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Formal Semantics of Programming Languages 虞慧群 Topic 5: Axiomatic Semantics.

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Presentation on theme: "Formal Semantics of Programming Languages 虞慧群 Topic 5: Axiomatic Semantics."— Presentation transcript:

1 Formal Semantics of Programming Languages 虞慧群 Topic 5: Axiomatic Semantics

2 Motivation What do we need in order to prove that the program does what it supposed to do? Specify the required behavior Compare the behavior with the one obtained by the denotational/operational semantics Develop a proof system for showing that the program satisfies a requirement Mechanically use the proof system to show correctness The meaning of a program is a set of verification rules

3 Plan The basic idea An assertion language Semantics of assertions Proof rules An example Soundness Completeness

4 Example Program S:=0 N := 1 while  (N=101) do S := S + N ; N :=N+1 N=101 S=∑ 1  m  100 m

5 Example Program S:=0 {S=0} N := 1 {S=0  N=1} while  (N=101) do S := S + N ; N :=N+1 {N=101  S=∑ 1  m  100 m}

6 Example Program S:=0 {S=0} N := 1 {S=0  N=1} while  (N=101) do S := S + N ; N :=N+1 {N=101  S=∑ 1  m  100 m}

7 Example Program S:=0 {S=0} N := 1 {S=0  N=1} while {1  N  101  S=∑ 1  m  N-1 m}  (N=101) do S := S + N ; {1  N < 101  S=∑ 1  m  N m} N :=N+1 {N=101  S=∑ 1  m  100 m}

8 Partial Correctness {P}c{Q} P and Q are assertions (extensions of Boolean expressions) c is a command For all states  which satisfies P, if the execution of c from state  terminates in state  ’, then  ’ satisfies Q {true}while true do skip{false}

9 Total Correctness [P]c[Q] P and Q are assertions (extensions of Boolean expressions) c is a command For all states  which satisfies P, the execution of c from state  must terminates in a state  ’  ’ satisfies Q

10 Formalizing Partial Correctness  |=A A is true in  {P} c {Q} ,  ’  ∑. (|= P &   ’ )   ’ |= Q  ∑. (  |= P & C [c]  is defined)  C [c]  |= Q Convention for all A  |= A   ∑.  |= P  C [c]  |= Q

11 The Assertion Language Extend Bexp Allow quantifications  i: …  i: …  i. k=i  l Import well known mathematical concepts n! = n  (n-1)  … 2  1

12 The Assertion Language Aexpv a:= n | X | i | a0 + a1 | a0 - a1 | a0  a1 Assn A:= true | false | a0 = a1 | a0  a1 | A0  A1 | A0  A1 |  A | A0  A1 |  i. A |  i. A

13 Example while  (M=N) do if M  N then N := N – M else M := M - N

14 Free and Bound Variables An integer variable is bound when it occurs in the scope of a quantifier Otherwise it is free Examples  i. k=i  L (i+100  77)  i.j+1=i+3) FV(n) = FV(X) =  FV(i) = {i} FV(a 0 + a 1 )=FV(a 0 -a 1 )=FV(a 0  a 1 ) = FV(a 0 )  FV(a 1 ) FV(true)=FV(false)=  FV(a 0 = a 1 )=FV(a 0  a 1 )= FV(a 0 )  FV(a 1 ) FV(A 0  A 1 )=FV(A 0  A 1 ) =FV(A 0  A 1 )= FV(A 0 )  FV(A 1 ) FV(  A)=FV(A) FV(  i. A)=FV(  i. A)= FV(A)  {i}

15 Substitution Visualization of an assertion A ---i---i---- Consider a “pure” arithmetic expression A[a/i] ---a---a--- n[a/i] = n X[a/i]=X i[a/i] = a j[a/i] = j (a 0 + a 1 )[a/i] = a 0 [a/i] + a 1 /[a/i] (a 0 - a 1 )[a/i] = a 0 [a/i] – a 1 [a/i] (a 0  a 1 )[a/i]= a 0 [a/i]  a 1 [a/i]

16 Substitution Visualization of an assertion A ---i---i---- Consider a “pure” arithmetic expression A[a/i] ---a---a--- true[a/i] = true false[a/i]=false (a 0 = a 1 )[a/i] = (a 0 /[a/i] = a 1 [a/i]) (a 0  a 1 )[a/i] = (a 0 /[a/i]  a 1 [a/i]) (A 0  A 1 )[a/i] = (A 0 [a/i]  A 1 [a/i]) (A 0  A 1 )[a/i]= (A 0 [a/i]  A 1 [a/i]) (A 0  A 1 )[a/i] = (A 0 [a/i]  A 1 [a/i])[a/i] (  A)[a/i] =  (A[a/i]) (  i. A)[a/i] =  i. A (  j. A)[a/i] = (  i. A[a/i]) (  i. A)[a/i] =  i. A (  j. A)[a/i] =(  i. A[a/j])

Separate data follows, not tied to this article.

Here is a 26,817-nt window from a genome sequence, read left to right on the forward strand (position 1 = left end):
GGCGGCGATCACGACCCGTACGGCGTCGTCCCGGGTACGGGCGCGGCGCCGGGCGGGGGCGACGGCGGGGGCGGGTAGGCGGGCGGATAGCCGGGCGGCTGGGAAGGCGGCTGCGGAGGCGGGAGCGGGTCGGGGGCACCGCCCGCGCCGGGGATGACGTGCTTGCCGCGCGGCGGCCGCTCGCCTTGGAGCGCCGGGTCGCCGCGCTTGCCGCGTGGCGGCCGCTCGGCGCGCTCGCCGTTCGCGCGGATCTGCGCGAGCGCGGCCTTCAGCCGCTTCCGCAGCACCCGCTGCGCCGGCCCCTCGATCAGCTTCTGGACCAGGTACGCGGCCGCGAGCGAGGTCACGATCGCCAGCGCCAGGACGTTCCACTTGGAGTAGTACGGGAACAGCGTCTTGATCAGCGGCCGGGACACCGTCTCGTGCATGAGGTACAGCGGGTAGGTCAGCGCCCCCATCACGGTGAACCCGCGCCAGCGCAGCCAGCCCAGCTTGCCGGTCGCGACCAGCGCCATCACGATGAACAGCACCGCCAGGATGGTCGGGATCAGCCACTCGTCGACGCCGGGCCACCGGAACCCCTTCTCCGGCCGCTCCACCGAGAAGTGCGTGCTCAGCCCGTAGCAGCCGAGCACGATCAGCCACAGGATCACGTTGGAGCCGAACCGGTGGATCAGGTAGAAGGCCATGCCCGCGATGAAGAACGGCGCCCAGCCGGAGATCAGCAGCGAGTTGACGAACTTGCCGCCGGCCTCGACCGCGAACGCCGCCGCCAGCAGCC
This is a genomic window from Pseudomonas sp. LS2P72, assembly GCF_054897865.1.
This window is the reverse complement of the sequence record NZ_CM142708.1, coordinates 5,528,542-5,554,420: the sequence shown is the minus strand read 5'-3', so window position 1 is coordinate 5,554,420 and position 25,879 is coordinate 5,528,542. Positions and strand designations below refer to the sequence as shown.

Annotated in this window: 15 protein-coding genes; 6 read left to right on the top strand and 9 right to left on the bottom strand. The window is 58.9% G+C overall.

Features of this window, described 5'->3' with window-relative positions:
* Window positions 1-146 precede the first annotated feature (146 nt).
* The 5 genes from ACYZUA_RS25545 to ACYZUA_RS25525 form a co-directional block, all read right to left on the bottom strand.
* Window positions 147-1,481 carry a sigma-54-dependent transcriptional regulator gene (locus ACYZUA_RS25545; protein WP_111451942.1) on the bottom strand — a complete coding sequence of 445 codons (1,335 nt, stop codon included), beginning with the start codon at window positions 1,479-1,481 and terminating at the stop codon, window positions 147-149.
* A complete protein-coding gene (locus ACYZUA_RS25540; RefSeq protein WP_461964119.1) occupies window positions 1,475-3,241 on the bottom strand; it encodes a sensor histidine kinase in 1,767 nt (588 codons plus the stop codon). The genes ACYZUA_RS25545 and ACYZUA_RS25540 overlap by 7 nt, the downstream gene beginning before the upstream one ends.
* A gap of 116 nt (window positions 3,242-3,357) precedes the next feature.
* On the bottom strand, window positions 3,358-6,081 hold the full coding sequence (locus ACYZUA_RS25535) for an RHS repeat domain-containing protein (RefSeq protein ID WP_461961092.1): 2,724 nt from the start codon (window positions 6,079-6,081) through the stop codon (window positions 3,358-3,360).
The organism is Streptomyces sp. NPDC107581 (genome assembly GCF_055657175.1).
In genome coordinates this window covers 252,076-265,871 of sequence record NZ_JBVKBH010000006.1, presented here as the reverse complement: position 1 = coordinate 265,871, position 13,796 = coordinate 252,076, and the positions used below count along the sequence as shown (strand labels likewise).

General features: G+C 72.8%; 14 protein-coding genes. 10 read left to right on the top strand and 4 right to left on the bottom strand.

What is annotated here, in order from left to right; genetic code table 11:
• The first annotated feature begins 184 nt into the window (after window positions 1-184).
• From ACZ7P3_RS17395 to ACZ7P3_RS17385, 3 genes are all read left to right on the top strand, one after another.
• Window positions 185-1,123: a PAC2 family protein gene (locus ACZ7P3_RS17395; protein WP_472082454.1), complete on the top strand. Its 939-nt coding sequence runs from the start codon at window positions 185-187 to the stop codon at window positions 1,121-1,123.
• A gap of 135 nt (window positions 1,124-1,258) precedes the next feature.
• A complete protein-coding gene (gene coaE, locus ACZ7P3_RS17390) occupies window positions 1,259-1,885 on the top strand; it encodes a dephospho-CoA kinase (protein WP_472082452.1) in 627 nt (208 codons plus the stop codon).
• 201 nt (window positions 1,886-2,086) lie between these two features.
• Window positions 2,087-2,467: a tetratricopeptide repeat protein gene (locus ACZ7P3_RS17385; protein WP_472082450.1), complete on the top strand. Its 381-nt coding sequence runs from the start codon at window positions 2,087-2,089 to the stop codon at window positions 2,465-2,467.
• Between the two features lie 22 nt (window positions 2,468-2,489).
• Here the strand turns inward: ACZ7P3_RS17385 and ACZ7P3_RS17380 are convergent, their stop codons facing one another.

17 Location Substitution Visualization of an assertion A ---X---X---- Consider a “pure” arithmetic expression A[a/X] ---a---a---

18 Example Assertions i is a prime number i is the least common multiple of j and k

19 Semantics of Assertions An interpretation I:intvar  N The meaning of Aexpv Av[n]I  =n Av[X]I  =  (X) Av[i]I  = I(i) Av[a0+a1] I  = Av[a0]I  +Av [a1] I  … For all a  Aexp states  and Interpretations I A[a]  =Av[a]I 

20 Semantics of Assertions (II) I[n/i] change i in I to n For I and  , define  |= I A by structural induction  |= I true  |= I (a 0 = a 1 ) if Av[a 0 ] I  = Av[a 1 ] I   |= I (A  B) if |= I A and |= I B |= I  A if not |= I A  |= I A  B if (not  |= I A) or  |= I B)  |= I  iA  |= I [n/i] A for all n  N   A

21 Proposition 6.4 For all b  Bexp states  and Interpretations I B[b]  = true iff  |=I b B[b]  = false iff not  |=I b

22 Partial Correctness Assertions {P}c{Q} P, Q  Assn and c  Com For a state    and interpretation I  |= I {P}c{Q} if (  |= I P  C [c]  |= I Q) Validity When    ,  |= I {P}c{Q} we write |= I {P}c{Q} When    , and I  |= I {P}c{Q} we write |= {P}c{Q} {P}c{Q} is valid

23 The extension of an assertion A I = {    |  |= I A }

24 Hoare Proof Rules for Partial Correctness {A} skip {A} {B[a/X]} X:=a {B} {P} c 0 {C} {C} c 1 {Q} {P} c 0 ;c 1 {Q} {P  b} c 0 {Q} {P  b} c 1 {Q} {P} if b then c 0 else c 1 {Q} {I  b} c {I} {I} while b do c{I  b} |=P  P’ {P’} c {Q’} |= Q’  Q {P} c {Q}

25 Example while X > 0 do Y := X  Y; X := X – 1

26 Soundness Every theorem obtained by the rule system is valid |- {P} c {Q}  |={P} c {Q} The system can be implemented (HOL, LCF) Requires user assistance Proof of soundness Every rule preserves validity (Theorem 6.1)

27 Completeness Every valid theorem can be derived by the rule system is valid |={P} c {Q}  |-{P} c {Q} But what about Gödel’s incompleteness? Relative completeness Assume that every math theorem is valid

28 Summary Axiomatic semantics provides an abstract semantics Can be used to explain programming Can be automated More effort is required to make it practical

29 Exercise 5 (1)


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